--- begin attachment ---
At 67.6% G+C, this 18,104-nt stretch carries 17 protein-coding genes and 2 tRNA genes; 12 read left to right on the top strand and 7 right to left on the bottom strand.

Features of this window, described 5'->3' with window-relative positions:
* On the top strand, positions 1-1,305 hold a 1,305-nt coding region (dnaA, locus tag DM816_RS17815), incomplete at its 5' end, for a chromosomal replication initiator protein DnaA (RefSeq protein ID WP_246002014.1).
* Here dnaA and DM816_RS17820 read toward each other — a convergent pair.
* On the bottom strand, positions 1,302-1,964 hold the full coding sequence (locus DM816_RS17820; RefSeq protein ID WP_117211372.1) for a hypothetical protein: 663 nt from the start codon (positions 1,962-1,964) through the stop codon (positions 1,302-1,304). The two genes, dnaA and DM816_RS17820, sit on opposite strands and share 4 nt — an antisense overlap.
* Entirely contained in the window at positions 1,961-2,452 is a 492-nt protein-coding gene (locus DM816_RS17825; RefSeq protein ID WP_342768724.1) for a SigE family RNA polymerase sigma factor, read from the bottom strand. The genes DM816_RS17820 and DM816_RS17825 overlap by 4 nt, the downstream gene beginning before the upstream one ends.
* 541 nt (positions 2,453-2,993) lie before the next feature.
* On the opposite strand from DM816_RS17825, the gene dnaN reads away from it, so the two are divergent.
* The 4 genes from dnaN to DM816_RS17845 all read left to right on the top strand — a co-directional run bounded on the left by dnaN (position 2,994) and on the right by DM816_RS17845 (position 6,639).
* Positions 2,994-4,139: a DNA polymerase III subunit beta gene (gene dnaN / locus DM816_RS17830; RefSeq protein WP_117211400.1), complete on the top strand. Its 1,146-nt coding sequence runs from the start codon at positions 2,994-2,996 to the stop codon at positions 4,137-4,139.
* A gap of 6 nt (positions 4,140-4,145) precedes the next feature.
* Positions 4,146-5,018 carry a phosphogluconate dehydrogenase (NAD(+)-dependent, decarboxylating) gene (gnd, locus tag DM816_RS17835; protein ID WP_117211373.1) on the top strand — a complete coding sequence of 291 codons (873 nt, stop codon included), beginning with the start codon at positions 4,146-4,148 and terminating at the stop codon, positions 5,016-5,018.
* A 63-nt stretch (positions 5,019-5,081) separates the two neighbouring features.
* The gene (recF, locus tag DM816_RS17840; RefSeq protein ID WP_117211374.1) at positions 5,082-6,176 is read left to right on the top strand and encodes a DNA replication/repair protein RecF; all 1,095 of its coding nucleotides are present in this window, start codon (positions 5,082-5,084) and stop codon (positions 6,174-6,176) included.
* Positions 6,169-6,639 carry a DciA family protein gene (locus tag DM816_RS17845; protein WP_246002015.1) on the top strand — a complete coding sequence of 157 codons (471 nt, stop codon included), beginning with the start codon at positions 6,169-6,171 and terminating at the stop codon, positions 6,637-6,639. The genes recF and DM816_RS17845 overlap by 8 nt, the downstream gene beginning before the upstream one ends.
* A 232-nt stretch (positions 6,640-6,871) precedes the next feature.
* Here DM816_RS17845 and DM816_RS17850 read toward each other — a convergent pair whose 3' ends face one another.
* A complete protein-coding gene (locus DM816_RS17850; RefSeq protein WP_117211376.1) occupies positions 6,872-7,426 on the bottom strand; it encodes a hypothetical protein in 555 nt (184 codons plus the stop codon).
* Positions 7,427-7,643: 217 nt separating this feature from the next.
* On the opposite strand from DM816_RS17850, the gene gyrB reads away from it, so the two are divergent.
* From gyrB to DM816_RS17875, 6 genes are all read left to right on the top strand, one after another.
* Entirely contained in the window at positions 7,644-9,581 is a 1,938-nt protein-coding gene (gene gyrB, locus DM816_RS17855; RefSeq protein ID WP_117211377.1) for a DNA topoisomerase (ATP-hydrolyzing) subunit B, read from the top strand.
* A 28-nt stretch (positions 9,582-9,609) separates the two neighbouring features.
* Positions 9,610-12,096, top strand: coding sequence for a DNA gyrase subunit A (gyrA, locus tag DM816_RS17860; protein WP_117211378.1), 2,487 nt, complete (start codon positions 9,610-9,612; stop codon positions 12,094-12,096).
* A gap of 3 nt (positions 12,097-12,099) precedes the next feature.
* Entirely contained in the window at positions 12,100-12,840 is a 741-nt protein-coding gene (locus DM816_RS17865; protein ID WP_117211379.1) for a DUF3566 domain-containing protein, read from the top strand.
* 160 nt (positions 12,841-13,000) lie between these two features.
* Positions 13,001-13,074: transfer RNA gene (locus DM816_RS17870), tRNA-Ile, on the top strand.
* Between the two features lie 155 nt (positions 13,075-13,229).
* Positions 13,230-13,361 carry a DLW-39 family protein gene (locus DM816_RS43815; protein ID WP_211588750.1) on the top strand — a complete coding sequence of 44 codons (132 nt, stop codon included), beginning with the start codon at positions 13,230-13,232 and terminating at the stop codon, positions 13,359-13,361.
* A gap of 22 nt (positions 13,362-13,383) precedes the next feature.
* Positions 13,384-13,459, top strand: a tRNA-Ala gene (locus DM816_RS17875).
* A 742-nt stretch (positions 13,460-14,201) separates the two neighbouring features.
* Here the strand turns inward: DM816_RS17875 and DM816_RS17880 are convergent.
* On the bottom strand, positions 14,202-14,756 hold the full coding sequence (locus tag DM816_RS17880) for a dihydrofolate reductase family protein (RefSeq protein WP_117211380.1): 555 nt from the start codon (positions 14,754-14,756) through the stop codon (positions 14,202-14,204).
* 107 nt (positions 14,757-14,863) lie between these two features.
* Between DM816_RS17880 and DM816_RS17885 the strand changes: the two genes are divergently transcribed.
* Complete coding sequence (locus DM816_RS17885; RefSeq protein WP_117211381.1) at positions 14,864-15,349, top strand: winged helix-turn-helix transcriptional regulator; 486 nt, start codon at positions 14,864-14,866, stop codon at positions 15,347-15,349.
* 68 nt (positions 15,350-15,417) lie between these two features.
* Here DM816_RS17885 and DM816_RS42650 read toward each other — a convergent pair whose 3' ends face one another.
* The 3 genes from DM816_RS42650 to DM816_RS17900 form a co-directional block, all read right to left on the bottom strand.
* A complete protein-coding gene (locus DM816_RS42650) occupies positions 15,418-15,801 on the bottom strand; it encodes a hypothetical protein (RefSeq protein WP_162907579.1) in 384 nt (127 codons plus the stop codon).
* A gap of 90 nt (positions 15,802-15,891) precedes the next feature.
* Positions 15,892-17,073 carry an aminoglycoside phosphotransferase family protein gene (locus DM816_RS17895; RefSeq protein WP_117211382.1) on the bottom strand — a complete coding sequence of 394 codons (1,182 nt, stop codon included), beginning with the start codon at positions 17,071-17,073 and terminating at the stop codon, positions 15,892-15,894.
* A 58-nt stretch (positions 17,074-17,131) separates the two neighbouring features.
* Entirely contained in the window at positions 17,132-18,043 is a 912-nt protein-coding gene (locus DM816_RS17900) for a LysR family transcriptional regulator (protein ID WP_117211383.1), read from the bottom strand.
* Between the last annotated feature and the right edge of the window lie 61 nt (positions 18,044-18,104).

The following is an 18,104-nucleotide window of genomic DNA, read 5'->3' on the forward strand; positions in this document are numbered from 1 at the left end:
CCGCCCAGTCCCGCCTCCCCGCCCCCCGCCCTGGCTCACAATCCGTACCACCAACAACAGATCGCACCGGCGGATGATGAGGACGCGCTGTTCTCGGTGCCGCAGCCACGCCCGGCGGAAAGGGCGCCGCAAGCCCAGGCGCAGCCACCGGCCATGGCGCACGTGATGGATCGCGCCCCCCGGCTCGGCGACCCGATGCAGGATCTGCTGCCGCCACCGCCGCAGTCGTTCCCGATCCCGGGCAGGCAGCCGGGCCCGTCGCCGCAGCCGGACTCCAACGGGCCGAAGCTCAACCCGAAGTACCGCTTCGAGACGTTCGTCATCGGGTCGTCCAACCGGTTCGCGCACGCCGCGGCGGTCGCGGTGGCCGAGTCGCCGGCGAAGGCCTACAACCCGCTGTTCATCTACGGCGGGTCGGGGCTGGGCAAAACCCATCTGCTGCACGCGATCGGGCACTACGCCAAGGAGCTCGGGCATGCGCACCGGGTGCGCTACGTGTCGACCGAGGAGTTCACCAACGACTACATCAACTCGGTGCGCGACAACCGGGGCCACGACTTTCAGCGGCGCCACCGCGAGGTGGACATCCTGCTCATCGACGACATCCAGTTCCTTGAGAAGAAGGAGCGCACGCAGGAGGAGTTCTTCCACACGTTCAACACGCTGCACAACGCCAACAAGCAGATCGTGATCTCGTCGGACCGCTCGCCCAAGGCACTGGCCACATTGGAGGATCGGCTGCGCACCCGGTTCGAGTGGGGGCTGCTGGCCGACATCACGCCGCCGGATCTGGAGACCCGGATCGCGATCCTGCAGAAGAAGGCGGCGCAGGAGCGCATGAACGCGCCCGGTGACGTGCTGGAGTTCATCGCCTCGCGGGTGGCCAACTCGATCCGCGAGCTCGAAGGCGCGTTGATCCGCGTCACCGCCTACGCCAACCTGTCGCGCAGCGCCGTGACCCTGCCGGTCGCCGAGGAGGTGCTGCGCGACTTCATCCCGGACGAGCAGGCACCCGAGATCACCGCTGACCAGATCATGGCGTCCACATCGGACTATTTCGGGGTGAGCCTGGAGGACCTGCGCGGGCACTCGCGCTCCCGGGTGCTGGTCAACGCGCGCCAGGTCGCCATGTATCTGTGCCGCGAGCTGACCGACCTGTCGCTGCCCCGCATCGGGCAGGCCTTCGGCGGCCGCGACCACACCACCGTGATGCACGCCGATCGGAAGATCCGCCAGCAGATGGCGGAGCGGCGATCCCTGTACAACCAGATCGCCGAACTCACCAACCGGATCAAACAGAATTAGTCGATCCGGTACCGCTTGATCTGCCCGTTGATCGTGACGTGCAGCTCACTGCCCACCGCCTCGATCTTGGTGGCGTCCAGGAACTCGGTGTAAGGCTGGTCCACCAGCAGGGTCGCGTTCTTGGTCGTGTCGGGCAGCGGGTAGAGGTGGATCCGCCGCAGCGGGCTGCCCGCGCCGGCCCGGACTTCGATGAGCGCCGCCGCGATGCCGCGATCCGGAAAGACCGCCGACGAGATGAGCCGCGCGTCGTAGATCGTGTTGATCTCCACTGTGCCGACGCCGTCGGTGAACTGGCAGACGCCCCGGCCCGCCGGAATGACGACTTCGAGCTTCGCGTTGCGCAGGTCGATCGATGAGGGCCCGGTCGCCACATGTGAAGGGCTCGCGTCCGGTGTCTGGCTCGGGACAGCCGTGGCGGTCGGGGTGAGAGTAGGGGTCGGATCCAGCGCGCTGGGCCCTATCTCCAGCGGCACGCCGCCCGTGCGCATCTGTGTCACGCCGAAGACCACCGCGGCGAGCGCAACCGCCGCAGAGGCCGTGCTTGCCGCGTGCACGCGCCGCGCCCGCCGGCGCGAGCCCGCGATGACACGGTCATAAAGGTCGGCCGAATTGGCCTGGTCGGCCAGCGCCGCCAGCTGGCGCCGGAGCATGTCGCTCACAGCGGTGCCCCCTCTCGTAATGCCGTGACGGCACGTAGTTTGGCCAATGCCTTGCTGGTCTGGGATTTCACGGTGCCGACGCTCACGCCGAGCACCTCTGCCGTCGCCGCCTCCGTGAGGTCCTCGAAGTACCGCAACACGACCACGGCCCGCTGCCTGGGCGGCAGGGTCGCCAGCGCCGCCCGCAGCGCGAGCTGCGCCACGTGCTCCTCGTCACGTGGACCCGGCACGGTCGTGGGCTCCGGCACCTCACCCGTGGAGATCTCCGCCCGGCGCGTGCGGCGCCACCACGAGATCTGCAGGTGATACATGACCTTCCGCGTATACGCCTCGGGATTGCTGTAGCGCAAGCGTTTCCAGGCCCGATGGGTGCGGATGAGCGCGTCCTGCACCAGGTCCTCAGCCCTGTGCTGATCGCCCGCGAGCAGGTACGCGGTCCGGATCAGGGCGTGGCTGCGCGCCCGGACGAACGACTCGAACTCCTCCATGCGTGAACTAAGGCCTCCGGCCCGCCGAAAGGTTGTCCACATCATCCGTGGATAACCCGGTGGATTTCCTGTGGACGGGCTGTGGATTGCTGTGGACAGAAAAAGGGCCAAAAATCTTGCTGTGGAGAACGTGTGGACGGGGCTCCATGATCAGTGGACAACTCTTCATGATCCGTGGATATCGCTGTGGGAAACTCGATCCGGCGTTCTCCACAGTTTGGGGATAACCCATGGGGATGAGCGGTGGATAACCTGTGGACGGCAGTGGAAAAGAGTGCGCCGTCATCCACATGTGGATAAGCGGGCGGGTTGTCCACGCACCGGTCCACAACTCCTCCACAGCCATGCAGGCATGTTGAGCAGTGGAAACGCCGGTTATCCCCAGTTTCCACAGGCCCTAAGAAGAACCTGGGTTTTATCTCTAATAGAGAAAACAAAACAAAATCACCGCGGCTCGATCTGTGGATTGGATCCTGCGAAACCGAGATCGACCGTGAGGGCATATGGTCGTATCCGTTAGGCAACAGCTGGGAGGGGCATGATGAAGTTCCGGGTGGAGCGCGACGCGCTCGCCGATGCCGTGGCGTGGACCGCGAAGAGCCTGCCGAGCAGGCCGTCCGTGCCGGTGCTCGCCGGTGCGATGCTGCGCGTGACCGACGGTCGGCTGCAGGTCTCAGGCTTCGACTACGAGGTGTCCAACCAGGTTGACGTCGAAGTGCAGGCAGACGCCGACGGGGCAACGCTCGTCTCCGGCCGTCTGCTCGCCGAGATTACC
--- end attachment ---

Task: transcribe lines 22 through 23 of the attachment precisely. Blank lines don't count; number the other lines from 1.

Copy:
* Entirely contained in the window at positions 7,644-9,581 is a 1,938-nt protein-coding gene (gene gyrB, locus DM816_RS17855; RefSeq protein ID WP_117211377.1) for a DNA topoisomerase (ATP-hydrolyzing) subunit B, read from the top strand.
* A 28-nt stretch (positions 9,582-9,609) separates the two neighbouring features.